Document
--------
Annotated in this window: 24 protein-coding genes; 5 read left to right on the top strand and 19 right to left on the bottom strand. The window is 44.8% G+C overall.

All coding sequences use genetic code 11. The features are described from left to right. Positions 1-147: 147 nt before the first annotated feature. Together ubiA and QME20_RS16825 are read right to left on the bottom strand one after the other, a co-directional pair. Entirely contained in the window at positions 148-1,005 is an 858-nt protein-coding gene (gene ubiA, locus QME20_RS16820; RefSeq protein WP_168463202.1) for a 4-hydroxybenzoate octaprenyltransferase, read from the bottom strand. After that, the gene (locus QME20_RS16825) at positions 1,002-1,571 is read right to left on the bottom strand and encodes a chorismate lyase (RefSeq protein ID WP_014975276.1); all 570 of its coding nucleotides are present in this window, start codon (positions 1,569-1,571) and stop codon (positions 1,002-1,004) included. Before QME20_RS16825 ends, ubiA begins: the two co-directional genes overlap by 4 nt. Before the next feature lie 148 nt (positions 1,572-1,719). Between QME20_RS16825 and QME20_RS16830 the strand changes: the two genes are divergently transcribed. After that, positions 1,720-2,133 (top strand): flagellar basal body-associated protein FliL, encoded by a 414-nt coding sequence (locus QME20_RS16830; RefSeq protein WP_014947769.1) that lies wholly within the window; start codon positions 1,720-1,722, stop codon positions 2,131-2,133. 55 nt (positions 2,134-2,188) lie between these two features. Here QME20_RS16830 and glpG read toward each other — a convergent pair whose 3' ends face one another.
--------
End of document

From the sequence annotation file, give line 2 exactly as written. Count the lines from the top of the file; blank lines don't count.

All coding sequences use genetic code 11. The features are described from left to right. Positions 1-147: 147 nt before the first annotated feature. Together ubiA and QME20_RS16825 are read right to left on the bottom strand one after the other, a co-directional pair. Entirely contained in the window at positions 148-1,005 is an 858-nt protein-coding gene (gene ubiA, locus QME20_RS16820; RefSeq protein WP_168463202.1) for a 4-hydroxybenzoate octaprenyltransferase, read from the bottom strand. After that, the gene (locus QME20_RS16825) at positions 1,002-1,571 is read right to left on the bottom strand and encodes a chorismate lyase (RefSeq protein ID WP_014975276.1); all 570 of its coding nucleotides are present in this window, start codon (positions 1,569-1,571) and stop codon (positions 1,002-1,004) included. Before QME20_RS16825 ends, ubiA begins: the two co-directional genes overlap by 4 nt. Before the next feature lie 148 nt (positions 1,572-1,719). Between QME20_RS16825 and QME20_RS16830 the strand changes: the two genes are divergently transcribed. After that, positions 1,720-2,133 (top strand): flagellar basal body-associated protein FliL, encoded by a 414-nt coding sequence (locus QME20_RS16830; RefSeq protein WP_014947769.1) that lies wholly within the window; start codon positions 1,720-1,722, stop codon positions 2,131-2,133. 55 nt (positions 2,134-2,188) lie between these two features. Here QME20_RS16830 and glpG read toward each other — a convergent pair whose 3' ends face one another.